The Symbol.match static data property represents the well-known symbol @@match. The String.prototype.match() method looks up this symbol on its first argument for the method used to match an input string against the current object. This symbol is also used to determine if an object should be treated as a regex.

For more information, see RegExp.prototype[@@match]() and String.prototype.match().

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The well-known symbol @@match.

Property attributes of Symbol.match
Writable no
Enumerable no
Configurable no


This function is also used to identify if objects have the behavior of regular expressions. For example, the methods String.prototype.startsWith(), String.prototype.endsWith() and String.prototype.includes(), check if their first argument is a regular expression and will throw a TypeError if they are. Now, if the match symbol is set to false (or a Falsy value except undefined), it indicates that the object is not intended to be used as a regular expression object.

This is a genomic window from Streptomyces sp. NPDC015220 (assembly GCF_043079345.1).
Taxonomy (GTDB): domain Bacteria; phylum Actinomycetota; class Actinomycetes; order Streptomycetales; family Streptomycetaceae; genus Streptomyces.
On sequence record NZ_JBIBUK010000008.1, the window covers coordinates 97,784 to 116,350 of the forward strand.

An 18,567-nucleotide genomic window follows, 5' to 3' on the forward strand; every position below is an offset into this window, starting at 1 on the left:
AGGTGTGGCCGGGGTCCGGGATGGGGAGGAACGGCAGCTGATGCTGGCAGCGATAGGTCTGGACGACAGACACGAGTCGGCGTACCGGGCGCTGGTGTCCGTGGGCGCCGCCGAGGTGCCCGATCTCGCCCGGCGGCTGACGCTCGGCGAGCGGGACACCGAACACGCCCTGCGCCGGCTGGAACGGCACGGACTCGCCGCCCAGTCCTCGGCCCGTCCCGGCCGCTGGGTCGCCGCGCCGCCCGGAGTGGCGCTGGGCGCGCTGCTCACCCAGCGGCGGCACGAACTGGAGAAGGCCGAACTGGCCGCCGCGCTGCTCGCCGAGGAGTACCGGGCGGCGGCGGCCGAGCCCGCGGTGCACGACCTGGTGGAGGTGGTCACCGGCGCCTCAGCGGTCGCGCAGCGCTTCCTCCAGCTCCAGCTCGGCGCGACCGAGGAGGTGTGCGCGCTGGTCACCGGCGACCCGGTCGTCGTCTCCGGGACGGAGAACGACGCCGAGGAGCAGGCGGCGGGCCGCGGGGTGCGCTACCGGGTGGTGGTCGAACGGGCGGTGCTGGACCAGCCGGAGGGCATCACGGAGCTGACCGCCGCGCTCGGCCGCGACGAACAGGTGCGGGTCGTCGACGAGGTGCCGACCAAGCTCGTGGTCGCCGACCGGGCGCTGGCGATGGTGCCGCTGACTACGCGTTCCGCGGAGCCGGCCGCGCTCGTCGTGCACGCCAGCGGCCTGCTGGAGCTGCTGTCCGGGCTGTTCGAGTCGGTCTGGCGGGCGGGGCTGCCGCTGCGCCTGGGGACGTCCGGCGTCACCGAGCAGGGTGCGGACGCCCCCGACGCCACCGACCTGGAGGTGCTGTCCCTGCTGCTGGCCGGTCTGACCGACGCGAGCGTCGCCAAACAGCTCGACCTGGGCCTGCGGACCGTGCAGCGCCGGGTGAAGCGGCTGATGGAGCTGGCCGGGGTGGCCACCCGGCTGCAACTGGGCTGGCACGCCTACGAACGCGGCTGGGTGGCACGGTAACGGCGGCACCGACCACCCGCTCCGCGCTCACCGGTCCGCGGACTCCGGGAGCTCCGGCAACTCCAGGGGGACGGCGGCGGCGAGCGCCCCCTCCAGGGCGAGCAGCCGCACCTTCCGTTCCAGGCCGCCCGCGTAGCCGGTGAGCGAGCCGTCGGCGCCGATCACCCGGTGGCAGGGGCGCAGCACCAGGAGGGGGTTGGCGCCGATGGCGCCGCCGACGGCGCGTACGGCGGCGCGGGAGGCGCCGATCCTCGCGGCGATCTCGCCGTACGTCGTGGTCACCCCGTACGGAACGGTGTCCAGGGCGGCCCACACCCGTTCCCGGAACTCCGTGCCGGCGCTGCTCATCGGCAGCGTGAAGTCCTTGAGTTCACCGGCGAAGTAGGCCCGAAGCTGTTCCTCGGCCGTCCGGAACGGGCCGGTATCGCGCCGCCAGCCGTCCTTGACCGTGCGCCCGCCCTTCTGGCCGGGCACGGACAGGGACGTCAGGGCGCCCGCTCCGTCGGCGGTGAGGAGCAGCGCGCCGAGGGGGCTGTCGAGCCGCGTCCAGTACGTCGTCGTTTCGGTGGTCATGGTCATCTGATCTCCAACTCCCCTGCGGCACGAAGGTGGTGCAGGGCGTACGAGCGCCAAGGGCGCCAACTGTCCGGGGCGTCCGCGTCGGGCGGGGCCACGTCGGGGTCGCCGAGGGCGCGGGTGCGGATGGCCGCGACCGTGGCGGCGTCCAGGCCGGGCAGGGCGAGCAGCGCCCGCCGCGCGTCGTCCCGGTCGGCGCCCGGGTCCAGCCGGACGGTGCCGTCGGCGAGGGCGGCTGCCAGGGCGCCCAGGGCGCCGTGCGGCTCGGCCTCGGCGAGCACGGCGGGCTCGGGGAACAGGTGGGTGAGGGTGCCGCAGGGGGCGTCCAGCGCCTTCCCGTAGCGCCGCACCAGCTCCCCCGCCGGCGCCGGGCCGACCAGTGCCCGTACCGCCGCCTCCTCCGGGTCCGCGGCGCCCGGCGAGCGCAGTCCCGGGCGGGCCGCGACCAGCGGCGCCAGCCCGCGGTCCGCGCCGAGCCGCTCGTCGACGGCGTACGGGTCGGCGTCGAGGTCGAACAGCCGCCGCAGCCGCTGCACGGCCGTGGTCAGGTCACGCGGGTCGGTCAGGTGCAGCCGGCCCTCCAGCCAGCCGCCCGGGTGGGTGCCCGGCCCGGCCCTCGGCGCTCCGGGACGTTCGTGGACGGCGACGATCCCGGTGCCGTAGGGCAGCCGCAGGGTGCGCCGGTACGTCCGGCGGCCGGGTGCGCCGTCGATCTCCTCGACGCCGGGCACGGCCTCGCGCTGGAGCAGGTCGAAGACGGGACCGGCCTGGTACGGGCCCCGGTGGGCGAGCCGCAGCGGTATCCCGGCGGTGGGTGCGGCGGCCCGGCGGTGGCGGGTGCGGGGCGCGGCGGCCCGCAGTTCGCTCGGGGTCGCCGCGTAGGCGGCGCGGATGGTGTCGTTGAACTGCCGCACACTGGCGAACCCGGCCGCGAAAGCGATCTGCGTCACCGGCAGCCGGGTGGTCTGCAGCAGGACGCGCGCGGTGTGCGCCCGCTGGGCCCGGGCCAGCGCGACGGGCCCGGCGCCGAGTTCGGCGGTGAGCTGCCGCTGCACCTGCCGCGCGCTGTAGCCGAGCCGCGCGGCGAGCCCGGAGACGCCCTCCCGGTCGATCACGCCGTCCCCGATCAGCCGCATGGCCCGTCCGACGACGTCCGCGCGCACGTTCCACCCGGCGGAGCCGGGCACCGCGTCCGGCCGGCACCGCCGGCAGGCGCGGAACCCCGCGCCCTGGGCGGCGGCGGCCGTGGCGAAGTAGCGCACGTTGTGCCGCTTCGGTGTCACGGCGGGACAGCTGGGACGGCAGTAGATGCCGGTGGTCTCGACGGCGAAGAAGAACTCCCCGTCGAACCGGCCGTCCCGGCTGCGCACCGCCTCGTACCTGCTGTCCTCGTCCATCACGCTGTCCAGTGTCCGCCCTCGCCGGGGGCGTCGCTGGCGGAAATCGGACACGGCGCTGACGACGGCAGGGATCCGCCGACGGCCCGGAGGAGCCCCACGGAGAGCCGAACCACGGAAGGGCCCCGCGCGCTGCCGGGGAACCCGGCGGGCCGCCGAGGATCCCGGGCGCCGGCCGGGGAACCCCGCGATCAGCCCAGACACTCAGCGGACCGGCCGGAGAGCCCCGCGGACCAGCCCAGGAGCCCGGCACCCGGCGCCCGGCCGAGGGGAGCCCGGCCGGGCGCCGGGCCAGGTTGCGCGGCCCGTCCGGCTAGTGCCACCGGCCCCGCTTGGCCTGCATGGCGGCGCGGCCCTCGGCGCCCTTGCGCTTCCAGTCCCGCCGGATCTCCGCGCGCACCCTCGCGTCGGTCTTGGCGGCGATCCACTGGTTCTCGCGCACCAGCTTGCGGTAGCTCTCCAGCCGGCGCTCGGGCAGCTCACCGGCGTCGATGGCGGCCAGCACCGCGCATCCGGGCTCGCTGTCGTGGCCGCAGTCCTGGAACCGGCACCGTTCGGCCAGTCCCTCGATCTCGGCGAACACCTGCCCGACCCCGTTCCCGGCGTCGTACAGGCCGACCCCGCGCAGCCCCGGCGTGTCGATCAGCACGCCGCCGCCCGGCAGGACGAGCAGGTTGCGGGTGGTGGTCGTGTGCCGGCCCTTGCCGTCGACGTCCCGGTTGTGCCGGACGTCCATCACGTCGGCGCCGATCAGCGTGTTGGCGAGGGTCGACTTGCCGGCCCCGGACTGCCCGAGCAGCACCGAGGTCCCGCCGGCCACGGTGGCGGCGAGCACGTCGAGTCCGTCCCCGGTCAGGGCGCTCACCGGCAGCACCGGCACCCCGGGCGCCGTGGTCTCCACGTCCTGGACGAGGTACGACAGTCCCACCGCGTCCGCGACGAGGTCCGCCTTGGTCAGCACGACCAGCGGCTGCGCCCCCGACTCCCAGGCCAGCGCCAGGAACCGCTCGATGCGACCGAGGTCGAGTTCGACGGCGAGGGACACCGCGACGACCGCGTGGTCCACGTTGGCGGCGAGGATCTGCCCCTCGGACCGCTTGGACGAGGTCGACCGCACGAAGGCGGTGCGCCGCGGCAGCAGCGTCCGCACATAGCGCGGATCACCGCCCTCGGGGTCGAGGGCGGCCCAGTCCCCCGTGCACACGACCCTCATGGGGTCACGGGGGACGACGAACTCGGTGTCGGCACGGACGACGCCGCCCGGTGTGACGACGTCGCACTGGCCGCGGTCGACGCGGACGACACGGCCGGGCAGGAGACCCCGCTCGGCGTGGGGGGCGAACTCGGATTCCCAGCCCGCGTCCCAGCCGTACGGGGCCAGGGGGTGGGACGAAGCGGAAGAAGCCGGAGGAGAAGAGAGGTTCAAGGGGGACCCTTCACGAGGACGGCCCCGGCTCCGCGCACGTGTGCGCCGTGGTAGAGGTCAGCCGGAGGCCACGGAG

Marking a RegExp as not a regex

The following code will throw a TypeError:


// Throws TypeError, as /bar/ is a regular expression
// and Symbol.match is not modified.

However, if you set Symbol.match to false, the object will be considered as not a regular expression object. The methods startsWith and endsWith won't throw a TypeError as a consequence.

const re = /foo/;
re[Symbol.match] = false;
"/foo/".startsWith(re); // true
"/baz/".endsWith(re); // false


ECMAScript Language Specification
# sec-symbol.match

Browser compatibility

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See also